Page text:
Three Graces

One thing about Château de Chantilly that I found especially interesting is that its collection of art was personally owned by its last private owner, the Duke of Aumale.

The Duke, born Henri Eugène Philippe Louis d’Orléans in Paris, was son of King Louis-Philippe I of The French and Maria Amalia of Naples and Sicily.

Upon the Duke’s passing, he bequeathed his estate – including his impressive art collection – to the Institute of France with the instructions that a museum be created. He stipulated that none of the pieces be loaned out, and that none of the spaces of the chateau could be modified. As a result, the museum remains almost unchanged since it was opened in 1898 and visitors are given the opportunity to travel back in time.

One especially noteworthy piece is famed Italian artist Raphael‘s, Three Graces.

Housed in the Santuario and displayed in a place of pride, Three Graces is the smallest of the estate’s masterpieces. Each of the women depicted, also known as Graces, are reportedly minor goddesses of beauty, charm, nature, human creativity, and fertility.

An x-ray of tiny oil painting shows that Raphael originally painted only 1 woman to be holding a golden ball, but later changed his mind – and the piece – deciding to show all 3 women holding apples to represent Hesperidia, who bestowed immortality to humans by giving them apples.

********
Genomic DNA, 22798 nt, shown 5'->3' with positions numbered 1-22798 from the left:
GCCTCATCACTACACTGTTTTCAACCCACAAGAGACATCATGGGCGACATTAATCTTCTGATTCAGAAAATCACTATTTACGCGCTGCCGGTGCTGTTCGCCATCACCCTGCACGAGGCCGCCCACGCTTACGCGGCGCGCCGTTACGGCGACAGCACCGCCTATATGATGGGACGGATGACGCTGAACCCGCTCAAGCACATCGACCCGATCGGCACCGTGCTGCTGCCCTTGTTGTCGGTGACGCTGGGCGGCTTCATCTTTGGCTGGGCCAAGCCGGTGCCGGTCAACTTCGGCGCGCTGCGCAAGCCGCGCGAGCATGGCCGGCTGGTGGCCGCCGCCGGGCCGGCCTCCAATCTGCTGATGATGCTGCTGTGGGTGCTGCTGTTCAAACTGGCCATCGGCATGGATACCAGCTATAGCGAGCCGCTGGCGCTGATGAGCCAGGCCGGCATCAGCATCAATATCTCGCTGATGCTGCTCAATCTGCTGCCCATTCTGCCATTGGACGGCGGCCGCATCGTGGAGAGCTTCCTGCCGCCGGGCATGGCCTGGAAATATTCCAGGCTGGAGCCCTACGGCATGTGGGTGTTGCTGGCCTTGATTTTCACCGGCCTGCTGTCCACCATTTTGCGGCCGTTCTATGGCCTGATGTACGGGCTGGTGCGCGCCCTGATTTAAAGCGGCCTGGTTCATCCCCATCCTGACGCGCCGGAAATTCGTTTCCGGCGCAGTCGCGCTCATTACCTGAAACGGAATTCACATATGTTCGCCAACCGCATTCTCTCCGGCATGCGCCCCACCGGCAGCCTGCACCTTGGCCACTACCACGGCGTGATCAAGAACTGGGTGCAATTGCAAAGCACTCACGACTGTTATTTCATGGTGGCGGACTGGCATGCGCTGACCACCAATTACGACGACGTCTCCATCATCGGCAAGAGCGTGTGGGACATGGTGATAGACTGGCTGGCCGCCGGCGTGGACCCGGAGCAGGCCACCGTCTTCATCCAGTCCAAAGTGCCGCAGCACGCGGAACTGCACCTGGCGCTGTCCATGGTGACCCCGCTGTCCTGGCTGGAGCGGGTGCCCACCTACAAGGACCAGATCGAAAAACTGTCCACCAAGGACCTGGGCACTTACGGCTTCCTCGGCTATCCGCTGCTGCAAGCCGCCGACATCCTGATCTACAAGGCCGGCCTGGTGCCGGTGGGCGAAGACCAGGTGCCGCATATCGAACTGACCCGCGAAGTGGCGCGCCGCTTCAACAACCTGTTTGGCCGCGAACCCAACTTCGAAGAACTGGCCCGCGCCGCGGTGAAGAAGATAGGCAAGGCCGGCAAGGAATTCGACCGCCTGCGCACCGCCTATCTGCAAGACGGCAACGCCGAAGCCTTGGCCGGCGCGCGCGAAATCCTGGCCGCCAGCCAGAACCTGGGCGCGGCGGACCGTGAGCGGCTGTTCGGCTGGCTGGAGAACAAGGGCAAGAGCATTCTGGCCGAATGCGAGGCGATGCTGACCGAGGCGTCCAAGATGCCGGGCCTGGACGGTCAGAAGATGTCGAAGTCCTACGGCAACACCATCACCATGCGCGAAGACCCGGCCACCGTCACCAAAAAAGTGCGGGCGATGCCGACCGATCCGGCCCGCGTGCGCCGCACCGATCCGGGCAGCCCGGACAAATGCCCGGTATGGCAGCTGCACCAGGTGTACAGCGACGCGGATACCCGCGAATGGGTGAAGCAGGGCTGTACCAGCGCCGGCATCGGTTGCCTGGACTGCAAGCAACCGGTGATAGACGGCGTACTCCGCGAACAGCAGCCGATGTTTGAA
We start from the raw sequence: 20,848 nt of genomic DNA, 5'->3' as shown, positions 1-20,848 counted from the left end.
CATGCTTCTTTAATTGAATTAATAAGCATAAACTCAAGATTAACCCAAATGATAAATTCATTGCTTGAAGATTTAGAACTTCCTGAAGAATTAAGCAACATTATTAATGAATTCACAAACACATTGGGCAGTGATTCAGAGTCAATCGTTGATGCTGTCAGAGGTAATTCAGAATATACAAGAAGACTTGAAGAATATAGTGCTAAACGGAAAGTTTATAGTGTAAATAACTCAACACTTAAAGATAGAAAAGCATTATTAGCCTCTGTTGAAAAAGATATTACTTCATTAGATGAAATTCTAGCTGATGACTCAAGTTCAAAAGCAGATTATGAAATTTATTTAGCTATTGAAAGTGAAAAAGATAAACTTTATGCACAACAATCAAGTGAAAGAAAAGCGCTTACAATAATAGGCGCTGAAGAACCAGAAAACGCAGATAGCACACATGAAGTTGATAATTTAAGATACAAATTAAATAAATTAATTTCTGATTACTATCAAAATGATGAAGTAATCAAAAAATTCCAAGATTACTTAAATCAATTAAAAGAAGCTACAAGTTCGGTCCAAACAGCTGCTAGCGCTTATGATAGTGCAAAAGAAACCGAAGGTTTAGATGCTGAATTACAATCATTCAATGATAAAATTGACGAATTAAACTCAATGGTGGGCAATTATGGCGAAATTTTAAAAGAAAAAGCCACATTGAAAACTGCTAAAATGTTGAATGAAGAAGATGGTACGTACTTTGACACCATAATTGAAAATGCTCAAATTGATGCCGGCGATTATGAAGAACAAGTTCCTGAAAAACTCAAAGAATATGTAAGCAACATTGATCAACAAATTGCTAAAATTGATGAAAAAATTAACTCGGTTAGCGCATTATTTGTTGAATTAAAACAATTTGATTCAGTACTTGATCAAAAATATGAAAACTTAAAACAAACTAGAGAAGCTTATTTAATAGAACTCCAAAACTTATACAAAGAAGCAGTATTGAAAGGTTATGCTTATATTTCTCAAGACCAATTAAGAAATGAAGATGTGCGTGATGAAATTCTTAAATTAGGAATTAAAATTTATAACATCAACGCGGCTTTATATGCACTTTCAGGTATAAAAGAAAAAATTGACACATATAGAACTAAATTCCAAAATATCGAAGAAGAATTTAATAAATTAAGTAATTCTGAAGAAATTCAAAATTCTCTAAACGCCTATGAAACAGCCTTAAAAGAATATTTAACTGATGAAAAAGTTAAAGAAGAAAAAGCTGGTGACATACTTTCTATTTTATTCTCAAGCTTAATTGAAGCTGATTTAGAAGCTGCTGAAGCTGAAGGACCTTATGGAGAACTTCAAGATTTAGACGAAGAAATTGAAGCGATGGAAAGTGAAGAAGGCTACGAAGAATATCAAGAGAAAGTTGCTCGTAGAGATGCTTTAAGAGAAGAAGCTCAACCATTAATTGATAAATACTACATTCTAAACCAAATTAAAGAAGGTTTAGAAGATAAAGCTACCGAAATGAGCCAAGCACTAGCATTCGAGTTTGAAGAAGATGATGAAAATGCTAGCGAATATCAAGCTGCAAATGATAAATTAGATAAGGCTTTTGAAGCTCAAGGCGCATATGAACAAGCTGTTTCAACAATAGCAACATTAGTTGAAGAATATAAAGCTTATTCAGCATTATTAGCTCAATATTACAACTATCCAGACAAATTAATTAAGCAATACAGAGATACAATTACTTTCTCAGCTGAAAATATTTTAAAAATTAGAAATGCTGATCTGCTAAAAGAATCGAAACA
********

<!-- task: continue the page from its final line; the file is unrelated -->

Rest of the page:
Bonne journée!

Marla

4 thoughts on “Three Graces

  1. Pretty sure my conservative parents would be like ‘WTF is this?’
    LOL.
    France though… might not be on there’s but it’s on my bucket list!

    Liked by 1 person

  2. small precision, Louis-Philippe was king of the French not of France… there is split in the royal domain from legimistes and treaty line. King of France in waiting now is Alfonso de Bourbon as Louis XX….Last was Charles X. Cheers.

    Liked by 1 person

    1. Thank you for correcting me (I’ve updated the text above). I didn’t realise that there were very specific distinctions. I’ve learned something new today!

      Like

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